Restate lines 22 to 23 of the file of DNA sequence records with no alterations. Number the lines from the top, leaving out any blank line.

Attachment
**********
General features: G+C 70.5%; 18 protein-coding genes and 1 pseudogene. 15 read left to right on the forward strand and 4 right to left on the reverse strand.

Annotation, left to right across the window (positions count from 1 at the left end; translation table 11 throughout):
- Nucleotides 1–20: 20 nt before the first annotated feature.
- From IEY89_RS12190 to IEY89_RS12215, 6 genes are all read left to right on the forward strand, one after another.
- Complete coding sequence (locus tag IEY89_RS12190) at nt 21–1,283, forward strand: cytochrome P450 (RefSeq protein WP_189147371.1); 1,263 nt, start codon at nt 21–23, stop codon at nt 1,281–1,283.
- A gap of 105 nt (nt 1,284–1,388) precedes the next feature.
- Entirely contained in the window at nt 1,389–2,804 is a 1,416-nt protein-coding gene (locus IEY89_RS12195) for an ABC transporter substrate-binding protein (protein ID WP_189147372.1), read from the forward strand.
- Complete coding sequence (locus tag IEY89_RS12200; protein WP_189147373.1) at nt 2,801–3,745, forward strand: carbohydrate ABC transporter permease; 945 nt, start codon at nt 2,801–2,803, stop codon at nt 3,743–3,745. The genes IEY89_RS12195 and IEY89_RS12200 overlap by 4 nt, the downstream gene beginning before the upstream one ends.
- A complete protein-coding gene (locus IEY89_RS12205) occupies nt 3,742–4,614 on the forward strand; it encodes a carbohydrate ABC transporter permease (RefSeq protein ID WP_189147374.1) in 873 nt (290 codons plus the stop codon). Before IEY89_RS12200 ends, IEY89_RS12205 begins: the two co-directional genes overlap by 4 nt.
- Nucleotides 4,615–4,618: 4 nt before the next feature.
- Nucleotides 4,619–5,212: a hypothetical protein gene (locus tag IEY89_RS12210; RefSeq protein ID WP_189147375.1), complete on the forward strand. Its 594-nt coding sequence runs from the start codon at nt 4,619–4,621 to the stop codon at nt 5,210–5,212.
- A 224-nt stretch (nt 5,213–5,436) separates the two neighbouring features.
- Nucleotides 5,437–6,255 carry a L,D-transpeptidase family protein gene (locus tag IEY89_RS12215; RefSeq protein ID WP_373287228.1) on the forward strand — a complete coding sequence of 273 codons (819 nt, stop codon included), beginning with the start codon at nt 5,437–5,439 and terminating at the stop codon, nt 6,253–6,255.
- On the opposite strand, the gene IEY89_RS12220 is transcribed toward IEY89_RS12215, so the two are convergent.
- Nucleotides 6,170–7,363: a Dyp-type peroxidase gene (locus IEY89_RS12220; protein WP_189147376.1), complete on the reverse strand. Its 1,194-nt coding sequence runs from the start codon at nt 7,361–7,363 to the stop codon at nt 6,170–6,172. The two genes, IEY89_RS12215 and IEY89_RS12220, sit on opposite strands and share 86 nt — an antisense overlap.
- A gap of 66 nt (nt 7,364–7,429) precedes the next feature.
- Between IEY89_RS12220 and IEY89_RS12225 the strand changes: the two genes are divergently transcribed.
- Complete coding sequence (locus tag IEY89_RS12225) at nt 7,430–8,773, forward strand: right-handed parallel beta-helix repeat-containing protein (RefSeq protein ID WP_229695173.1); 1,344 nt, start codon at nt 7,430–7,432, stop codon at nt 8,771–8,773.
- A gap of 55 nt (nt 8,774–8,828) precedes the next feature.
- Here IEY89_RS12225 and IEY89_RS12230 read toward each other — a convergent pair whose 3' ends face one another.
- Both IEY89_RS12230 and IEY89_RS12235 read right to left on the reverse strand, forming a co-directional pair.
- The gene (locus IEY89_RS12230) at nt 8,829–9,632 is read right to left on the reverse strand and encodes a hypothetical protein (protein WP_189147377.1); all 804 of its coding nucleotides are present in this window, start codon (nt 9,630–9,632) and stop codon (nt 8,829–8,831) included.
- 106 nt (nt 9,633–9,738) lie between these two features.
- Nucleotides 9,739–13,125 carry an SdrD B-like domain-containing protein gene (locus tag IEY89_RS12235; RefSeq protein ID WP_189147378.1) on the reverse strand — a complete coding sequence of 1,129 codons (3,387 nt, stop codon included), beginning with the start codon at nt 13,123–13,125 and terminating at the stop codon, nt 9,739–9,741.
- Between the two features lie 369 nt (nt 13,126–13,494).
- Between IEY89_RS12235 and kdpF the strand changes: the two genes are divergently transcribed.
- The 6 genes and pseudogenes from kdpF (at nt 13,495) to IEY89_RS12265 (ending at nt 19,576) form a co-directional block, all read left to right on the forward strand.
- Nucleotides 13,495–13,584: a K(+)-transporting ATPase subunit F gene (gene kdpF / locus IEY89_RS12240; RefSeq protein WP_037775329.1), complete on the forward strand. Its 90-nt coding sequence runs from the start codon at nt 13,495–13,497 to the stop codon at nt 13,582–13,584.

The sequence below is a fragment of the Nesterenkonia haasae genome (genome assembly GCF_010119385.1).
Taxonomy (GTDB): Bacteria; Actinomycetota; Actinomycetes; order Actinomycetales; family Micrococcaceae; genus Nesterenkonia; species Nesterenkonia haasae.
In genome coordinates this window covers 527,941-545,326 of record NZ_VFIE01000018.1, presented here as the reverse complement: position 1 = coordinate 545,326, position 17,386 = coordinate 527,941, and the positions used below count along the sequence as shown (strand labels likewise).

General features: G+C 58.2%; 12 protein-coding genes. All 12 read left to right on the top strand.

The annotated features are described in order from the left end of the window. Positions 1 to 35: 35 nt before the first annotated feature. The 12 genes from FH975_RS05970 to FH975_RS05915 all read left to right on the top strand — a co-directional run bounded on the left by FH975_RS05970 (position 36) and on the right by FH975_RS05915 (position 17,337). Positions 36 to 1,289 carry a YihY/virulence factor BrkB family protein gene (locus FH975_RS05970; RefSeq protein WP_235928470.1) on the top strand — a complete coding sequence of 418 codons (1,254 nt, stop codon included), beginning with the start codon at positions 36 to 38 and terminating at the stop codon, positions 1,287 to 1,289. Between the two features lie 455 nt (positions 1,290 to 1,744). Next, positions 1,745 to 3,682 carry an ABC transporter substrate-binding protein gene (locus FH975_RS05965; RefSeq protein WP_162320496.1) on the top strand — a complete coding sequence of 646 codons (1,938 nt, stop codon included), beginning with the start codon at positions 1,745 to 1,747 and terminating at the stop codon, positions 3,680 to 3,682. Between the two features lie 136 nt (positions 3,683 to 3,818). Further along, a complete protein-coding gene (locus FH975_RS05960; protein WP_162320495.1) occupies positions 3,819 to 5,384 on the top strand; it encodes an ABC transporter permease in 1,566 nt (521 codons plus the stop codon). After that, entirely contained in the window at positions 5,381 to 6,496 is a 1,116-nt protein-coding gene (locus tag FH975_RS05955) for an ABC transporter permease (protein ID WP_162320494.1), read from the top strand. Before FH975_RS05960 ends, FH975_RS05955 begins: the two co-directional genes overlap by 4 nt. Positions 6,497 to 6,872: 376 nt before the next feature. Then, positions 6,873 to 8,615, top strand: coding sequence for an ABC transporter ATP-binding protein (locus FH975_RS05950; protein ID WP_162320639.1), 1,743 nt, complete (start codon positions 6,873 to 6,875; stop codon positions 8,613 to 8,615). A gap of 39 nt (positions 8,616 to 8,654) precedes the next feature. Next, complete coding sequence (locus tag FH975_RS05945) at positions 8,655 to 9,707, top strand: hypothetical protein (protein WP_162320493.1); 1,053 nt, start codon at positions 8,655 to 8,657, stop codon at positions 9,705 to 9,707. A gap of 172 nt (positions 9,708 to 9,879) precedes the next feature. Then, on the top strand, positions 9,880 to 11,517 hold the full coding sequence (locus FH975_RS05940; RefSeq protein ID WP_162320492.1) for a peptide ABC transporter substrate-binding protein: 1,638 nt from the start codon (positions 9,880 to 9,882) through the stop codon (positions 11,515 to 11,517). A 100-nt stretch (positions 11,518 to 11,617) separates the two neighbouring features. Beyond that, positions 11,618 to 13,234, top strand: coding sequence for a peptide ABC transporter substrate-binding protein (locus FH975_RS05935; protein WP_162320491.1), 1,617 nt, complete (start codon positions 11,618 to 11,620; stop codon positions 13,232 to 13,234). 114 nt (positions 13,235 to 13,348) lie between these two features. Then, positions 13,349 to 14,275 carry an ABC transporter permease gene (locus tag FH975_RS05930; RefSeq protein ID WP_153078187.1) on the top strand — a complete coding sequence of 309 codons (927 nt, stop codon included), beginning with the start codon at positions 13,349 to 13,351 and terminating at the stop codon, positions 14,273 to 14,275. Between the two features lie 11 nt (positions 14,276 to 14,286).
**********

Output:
- The gene (locus IEY89_RS12230) at nt 8,829–9,632 is read right to left on the reverse strand and encodes a hypothetical protein (protein WP_189147377.1); all 804 of its coding nucleotides are present in this window, start codon (nt 9,630–9,632) and stop codon (nt 8,829–8,831) included.
- 106 nt (nt 9,633–9,738) lie between these two features.